Can Spouses Stay Friends In Spite of Workplace Problems Between The Other Half of the Couples?

A Question to Ask the Workplace Doctors:
How can I find out if  the wife of my husband’s former coworker
wants to stay friends with me? 

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Question:

My husband and his good friend/co-worker applied for the same job and my husband got the promotion. My husband was able to overlook some of his coworker’s faults because of their friendship, but when my husband moved into a supervisor role he has had to address some of the ongoing issues and they are no longer friends. read more

“Ask The Workplace Doctors” Is A Free Workplace Communications Resource!

For over two decades, Ask the Workplace Doctors, the site developed by William I. Gorden, Ph.D., of Kent State University, School of Communication Studies, has been a workplace communications resource for thousands of people from around the world. You can still count on us to provide practical, reasonable, useful and compassionate advice.

Ask the Workplace Doctors invites you to:
•Ask a question about your workplace communication problem.
(We cannot respond to medical questions–please talk directly to a medical professional.)
•Search for answers in our archive of over 3,000 questions and responses.
A NEW FEATURE!
Share your “Good Feeling Workplace Moments”! read more

How Can I Tell My Boss I Have Too Much Work To Do?

A question to the Workplace Doctors about feeling overworked but not knowing how to tell the boss. 

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Question: I want to speak to my boss about him giving me too much work. I have been pushy about proving myself by initiating a lot of projects (inside and outside the bounds of my job responsibilities) and sprouting ideas–all of which have been very successful in a very short amount of time. However I feel that as a result, now my boss entrusts me with a little too many responsibilities (it’s too early to ask for a promotion, by the way). read more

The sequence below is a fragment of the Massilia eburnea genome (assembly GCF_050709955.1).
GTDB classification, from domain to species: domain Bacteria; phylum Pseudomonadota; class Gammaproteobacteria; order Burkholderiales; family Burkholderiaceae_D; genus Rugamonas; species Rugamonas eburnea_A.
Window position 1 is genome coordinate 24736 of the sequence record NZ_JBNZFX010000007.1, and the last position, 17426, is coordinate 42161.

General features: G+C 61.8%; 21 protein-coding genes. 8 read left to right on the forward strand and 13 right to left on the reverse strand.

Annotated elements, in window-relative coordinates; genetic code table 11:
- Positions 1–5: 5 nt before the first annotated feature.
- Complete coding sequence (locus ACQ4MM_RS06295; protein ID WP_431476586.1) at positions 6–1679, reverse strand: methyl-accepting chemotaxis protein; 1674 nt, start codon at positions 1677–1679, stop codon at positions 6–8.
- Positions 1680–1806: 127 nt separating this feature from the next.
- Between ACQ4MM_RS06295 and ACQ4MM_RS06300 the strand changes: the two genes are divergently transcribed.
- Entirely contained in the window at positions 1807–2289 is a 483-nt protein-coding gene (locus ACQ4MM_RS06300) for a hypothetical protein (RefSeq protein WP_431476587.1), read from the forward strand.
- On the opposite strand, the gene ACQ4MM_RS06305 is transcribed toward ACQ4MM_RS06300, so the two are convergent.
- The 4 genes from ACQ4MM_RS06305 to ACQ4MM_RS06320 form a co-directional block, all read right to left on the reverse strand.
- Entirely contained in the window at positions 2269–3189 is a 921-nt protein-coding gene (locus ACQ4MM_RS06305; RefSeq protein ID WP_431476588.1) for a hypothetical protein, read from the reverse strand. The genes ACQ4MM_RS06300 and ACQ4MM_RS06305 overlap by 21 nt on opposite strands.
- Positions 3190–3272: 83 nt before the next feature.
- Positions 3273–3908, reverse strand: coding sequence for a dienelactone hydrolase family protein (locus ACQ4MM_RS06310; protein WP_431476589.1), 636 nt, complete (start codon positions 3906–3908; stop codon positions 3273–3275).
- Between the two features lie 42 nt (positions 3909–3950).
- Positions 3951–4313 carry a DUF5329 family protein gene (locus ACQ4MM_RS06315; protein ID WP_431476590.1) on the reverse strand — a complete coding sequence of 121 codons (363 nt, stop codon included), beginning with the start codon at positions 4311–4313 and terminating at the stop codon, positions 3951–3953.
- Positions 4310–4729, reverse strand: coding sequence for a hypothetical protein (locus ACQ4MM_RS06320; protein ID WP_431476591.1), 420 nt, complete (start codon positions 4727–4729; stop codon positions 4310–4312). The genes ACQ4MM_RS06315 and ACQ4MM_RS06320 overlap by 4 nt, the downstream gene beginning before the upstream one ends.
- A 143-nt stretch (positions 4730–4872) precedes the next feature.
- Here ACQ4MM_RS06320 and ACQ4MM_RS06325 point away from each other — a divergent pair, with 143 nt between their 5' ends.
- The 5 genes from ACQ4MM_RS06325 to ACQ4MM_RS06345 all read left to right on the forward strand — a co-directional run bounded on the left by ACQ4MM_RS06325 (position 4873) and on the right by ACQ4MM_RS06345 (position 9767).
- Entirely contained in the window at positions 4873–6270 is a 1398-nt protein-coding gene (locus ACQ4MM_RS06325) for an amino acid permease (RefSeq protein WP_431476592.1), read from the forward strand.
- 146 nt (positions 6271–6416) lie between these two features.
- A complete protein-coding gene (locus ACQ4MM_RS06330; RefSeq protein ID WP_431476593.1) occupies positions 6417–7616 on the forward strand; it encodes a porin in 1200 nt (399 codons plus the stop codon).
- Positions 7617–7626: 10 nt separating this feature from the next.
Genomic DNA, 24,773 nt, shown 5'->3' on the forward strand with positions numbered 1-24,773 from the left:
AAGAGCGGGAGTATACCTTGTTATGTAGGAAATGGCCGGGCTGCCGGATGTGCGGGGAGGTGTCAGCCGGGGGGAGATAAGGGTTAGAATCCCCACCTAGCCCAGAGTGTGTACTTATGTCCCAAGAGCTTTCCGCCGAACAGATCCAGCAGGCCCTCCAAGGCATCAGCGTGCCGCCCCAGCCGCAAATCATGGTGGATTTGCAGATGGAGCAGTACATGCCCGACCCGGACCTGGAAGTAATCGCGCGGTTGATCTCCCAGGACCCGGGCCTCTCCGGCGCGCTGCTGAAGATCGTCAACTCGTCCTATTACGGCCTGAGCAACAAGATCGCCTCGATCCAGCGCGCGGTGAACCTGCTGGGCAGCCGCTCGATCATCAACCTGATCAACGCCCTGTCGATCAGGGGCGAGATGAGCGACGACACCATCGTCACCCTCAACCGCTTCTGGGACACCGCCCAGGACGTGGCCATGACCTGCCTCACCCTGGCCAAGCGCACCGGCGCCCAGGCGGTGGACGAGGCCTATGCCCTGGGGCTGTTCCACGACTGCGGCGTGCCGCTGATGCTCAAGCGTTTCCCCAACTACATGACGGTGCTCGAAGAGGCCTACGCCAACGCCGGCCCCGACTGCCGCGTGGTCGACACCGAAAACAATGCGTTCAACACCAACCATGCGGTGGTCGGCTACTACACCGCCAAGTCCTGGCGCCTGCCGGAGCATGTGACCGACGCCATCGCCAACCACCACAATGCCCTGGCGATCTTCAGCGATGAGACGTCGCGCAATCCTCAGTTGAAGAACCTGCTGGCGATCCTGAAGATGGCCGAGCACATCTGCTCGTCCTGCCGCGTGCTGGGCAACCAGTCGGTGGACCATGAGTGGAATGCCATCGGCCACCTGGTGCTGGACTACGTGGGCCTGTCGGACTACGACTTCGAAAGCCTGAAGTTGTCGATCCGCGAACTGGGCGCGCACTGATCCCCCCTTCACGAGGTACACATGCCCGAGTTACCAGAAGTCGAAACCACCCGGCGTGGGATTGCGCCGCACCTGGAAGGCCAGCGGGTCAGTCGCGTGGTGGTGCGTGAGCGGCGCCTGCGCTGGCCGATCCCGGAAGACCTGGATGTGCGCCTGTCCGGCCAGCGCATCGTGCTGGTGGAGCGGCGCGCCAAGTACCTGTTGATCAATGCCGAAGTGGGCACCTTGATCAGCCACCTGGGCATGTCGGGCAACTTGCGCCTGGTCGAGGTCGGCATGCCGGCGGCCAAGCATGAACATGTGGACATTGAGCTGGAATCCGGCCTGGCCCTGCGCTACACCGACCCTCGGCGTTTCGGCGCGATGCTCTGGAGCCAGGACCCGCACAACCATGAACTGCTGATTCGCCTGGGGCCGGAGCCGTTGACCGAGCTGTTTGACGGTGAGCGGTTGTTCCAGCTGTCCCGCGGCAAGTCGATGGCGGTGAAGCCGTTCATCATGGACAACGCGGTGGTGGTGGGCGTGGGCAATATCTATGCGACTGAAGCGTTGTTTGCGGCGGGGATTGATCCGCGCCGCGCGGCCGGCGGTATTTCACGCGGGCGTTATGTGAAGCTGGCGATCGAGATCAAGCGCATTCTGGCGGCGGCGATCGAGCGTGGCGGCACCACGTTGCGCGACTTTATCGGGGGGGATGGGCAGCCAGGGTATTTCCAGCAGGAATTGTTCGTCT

How To Repair A Bad Opinion By A Boss?

A question is asked about how to repair a bad opinion by a boss, based on something that happened in a meeting. 

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Question: 

I’m mid-level in the advertising business where it’s important to be a go-getter. My company recently met with a collaborating company to discuss a joint-ad campaign. However, their terms were not favorable to us. I was more familiar with the account than my boss—he was at this meeting to finalize the terms of the deal. read more

Stalked By My Boss’s Jealous Wife

Question for Ask the Workplace Doctors about being stalked by a jealous wife: 

“My boss’s wife is jealous of me and  I think she is stalking me. What can I do?”

Dear Workplace Doctors,

I am a female electrical engineer working in a research development group. I have two little children and I support my husband who has a medical problem and cannot work full-time.  My boss and all of my co-workers are male. I have been at this new job for about 4.5 years. My boss is one of the toughest people I have ever worked for and I have had to complain to  his boss and HR about his aggressive anger toward me, in the past.  He fights with my other coworkers the same way but he doesn’t seem to be as aggressive toward them as he is to me. I have had miscarriages while I worked there and never even felt I could tell him I was pregnant, because I didn’t want him to know. read more

Wants Recognition For A Worthy Charity